A vehicle that won’t start, won’t warm up, or is stuck in the snow… these issues are all too familiar to residents of Wisconsin and Illinois during our typical winter weather. And with an upcoming winter season that’s predicted to be even tougher than usual for Midwestern residents, you need to prepare your vehicle now to avoid getting stuck or stranded in the impeding “polar coaster” winter.
What is the Polar Coaster?
The 2020 Farmers’ Almanac is predicting a “polar coaster winter” for most of the continental United States, with blustery, freezing weather expected in most northern states east of the Rocky Mountains. January, in particular, is expected to be a rough month, as experts are calling for heavy snowfall to blanket much of the nation. Heavy snow and ice can certainly have a negative impact on your vehicle and daily commute, so it is always important to make sure that you are adequately-prepared for wintry weather in our region.
Get the Right Kind of Oil Change
During your next upcoming oil change, make sure that the oil you’re using has the right viscosity for the winter season. Motor oil tends to thicken as temperatures drop, so it won’t do its best job of keeping your engine lubricated if it’s too thick. Review your owner’s manual to determine which motor oil to use in different seasons and temperatures. For example, if you normally use 10W-30 oil, switch to 5W-30 oil at your next oil change for the winter.
Use the Correct Antifreeze Mixture Ratio
Antifreeze prevents the coolant mixture in your vehicle from freezing. If one of the fluids in your car freezes, it will expand, and the pressure could potentially crack engine blocks and cause damage in your car. A 50-50 mix of antifreeze and water provides protection for temperatures as low as -35°F. However, temperatures can plummet to even lower than that, which means you should up the antifreeze-to-water ratio to 70-30.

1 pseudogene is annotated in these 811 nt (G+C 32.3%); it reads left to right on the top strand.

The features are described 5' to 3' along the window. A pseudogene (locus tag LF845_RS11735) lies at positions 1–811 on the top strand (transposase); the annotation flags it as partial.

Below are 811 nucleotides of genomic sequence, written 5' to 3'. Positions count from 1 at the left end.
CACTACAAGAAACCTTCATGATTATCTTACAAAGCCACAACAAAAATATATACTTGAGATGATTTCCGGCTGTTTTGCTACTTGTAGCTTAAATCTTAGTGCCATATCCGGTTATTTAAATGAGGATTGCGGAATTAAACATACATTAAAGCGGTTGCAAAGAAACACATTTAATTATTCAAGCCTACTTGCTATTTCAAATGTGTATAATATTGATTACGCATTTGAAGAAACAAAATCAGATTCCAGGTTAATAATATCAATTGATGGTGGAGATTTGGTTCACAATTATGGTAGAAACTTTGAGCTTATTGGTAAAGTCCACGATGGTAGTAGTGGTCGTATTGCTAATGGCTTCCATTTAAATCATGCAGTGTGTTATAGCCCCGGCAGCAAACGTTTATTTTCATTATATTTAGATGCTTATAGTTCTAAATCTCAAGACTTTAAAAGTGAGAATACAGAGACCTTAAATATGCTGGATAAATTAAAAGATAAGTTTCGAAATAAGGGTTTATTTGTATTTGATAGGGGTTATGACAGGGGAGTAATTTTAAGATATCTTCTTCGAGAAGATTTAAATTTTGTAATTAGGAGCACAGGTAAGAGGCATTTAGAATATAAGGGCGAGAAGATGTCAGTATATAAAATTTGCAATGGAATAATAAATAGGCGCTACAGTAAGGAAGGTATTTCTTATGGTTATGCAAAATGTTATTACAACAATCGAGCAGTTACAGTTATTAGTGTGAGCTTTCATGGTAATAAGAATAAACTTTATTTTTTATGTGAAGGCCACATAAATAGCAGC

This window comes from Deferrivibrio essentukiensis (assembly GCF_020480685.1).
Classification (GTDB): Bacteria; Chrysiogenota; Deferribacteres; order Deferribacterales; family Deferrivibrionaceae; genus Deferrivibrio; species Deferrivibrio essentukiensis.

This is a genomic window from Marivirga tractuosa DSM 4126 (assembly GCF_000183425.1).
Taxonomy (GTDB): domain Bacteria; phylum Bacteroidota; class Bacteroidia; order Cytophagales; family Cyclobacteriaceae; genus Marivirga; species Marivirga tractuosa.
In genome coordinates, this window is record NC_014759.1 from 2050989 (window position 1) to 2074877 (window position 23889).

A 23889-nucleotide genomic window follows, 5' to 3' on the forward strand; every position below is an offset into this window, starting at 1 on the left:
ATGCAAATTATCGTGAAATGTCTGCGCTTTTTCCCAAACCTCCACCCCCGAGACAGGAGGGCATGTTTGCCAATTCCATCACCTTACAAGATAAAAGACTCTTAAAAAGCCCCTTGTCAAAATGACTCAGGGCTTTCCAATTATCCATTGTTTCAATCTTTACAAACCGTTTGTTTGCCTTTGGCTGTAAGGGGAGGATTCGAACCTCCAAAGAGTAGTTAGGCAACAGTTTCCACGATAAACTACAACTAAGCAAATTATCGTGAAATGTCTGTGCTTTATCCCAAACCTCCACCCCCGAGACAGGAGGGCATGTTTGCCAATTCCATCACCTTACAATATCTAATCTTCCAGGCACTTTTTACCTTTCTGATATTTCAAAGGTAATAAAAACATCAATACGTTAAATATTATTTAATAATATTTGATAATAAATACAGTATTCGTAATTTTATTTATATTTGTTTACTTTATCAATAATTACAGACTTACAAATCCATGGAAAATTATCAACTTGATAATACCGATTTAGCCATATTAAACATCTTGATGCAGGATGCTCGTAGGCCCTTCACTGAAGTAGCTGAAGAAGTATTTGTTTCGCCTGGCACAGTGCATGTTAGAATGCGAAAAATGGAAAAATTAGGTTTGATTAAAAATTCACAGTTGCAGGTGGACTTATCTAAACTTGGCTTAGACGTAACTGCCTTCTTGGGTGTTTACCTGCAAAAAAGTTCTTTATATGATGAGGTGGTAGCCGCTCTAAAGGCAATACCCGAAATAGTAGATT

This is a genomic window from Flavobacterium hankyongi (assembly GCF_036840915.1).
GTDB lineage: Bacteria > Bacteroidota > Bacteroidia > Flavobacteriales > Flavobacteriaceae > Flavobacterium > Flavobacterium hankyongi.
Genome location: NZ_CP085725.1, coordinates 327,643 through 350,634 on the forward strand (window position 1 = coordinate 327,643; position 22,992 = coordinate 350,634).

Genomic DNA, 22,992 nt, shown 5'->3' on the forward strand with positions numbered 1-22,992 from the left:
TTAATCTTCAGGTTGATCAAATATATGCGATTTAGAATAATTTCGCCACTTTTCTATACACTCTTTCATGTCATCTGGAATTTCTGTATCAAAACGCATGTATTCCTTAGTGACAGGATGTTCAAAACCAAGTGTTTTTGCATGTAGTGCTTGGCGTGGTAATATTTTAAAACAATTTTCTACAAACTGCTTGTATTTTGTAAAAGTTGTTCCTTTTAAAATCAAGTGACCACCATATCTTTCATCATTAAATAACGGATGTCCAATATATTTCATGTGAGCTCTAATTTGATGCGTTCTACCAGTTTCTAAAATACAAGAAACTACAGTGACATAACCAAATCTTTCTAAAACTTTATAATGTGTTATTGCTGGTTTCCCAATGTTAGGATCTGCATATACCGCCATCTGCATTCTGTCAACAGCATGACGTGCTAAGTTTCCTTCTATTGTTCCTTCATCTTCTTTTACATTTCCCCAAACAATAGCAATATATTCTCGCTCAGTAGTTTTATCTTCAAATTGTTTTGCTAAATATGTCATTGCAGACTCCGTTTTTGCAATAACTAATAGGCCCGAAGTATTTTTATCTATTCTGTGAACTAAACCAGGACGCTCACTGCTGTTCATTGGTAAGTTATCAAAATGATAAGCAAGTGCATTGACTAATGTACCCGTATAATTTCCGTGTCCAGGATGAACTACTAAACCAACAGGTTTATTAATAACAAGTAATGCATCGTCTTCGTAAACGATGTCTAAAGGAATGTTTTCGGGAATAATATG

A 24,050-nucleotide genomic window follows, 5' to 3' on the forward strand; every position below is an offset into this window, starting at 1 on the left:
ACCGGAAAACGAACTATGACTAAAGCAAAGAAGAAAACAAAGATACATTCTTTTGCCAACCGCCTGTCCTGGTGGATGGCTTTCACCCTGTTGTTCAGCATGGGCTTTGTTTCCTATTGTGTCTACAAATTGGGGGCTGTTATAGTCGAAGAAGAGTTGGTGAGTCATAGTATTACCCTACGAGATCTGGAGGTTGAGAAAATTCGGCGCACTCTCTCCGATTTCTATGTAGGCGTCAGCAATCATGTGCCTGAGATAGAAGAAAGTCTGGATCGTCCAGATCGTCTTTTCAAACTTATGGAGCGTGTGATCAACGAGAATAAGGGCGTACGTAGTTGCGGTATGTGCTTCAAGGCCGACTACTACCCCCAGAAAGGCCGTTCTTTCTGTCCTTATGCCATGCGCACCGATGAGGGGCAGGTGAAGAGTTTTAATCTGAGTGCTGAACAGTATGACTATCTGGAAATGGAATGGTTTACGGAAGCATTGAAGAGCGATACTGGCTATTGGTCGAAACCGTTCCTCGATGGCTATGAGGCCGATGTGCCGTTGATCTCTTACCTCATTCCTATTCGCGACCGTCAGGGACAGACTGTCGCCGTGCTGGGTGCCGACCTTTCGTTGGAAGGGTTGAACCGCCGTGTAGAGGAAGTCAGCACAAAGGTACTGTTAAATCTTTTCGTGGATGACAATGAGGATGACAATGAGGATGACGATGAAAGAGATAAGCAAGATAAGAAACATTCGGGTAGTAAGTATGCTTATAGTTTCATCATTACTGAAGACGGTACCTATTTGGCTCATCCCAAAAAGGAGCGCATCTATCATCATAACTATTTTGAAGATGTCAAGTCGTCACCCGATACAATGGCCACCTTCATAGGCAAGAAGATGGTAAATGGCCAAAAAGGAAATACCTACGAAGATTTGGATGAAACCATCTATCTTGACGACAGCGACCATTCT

Ensure That Your Tires are Ready to Roll
Your tires must be properly inflated to ensure that they’ll hold up on snowy and icy roads. The air pressure in your tires has likely dropped as the temperatures have dropped, so it’s important to inspect them regularly. Expect to lose around one pound of air pressure per square inch whenever temperatures drop below 10°F. Your owner’s manual and your tire’s sidewall will tell you what your target air pressure should be.
You should also make sure that your tires have enough tread on them. Try the “Lincoln test” – just insert a penny into your tire’s tread with the top of Lincoln’s head pointing inward toward the tire. If you can see all of Lincoln’s head, you need to replace the tire before winter begins. And you may want to invest in winter tires instead of your usual all-season tires before the winter weather begins, which can make a world of difference during the “polar coaster”.
Make Sure You Can See
Windshield wipers usually only work effectively for up to one year, so inspect your wipers and replace them, if necessary. Next, fill up your windshield washer reservoir with winter-ready windshield washer fluid. When purchasing the windshield washer fluid, inspect the bottle to ensure that it will excel in frigid temperatures. (Be sure to not use plain water, because it will freeze!) Fresh windshield wipers and a full windshield washer fluid reservoir are always great to have when you’re struggling to see the road in a blinding storm. Also, make sure that your vehicle’s windshield defroster is working properly before you find yourself stuck with a frosty or frozen windshield.
Do Not Idle Your Vehicle
Despite what you may think, letting your vehicle idle to warm up in the winter months is not best practice. According to AAA, idling requires more time for the vehicle to warm up and allows more fuel to get into the engine, which could ultimately wear your vehicle down quicker, especially if you let it idle often. Plus, repeatedly starting a car without running it long enough to recharge the battery can reduce the battery’s capacity and increase the likelihood of it needing to be replaced.
“If you average idling your vehicle ten minutes a day during the three winter months you are simply increasing the wear and tear on your vehicle by eleven additional hours. You are also wasting an average of about 5.5 gallons of gasoline,” explained James Spires, AAA Regional Manager. “If you must, the best way to warm a modern engine is to start it and allow it to idle for 15 to 30 seconds while you fasten your seat belt and check the mirrors. A little longer idle time may be appropriate in the winter if you need to clear snow and ice from the windshield and other parts of the vehicle.”
Expect a wild ride of extreme temperature swings and heavy snowfalls this winter, but by following these steps, you will be prepared to take on the polar coaster! Visit our Products page to browse our high-quality winter weather products, then contact us to learn more.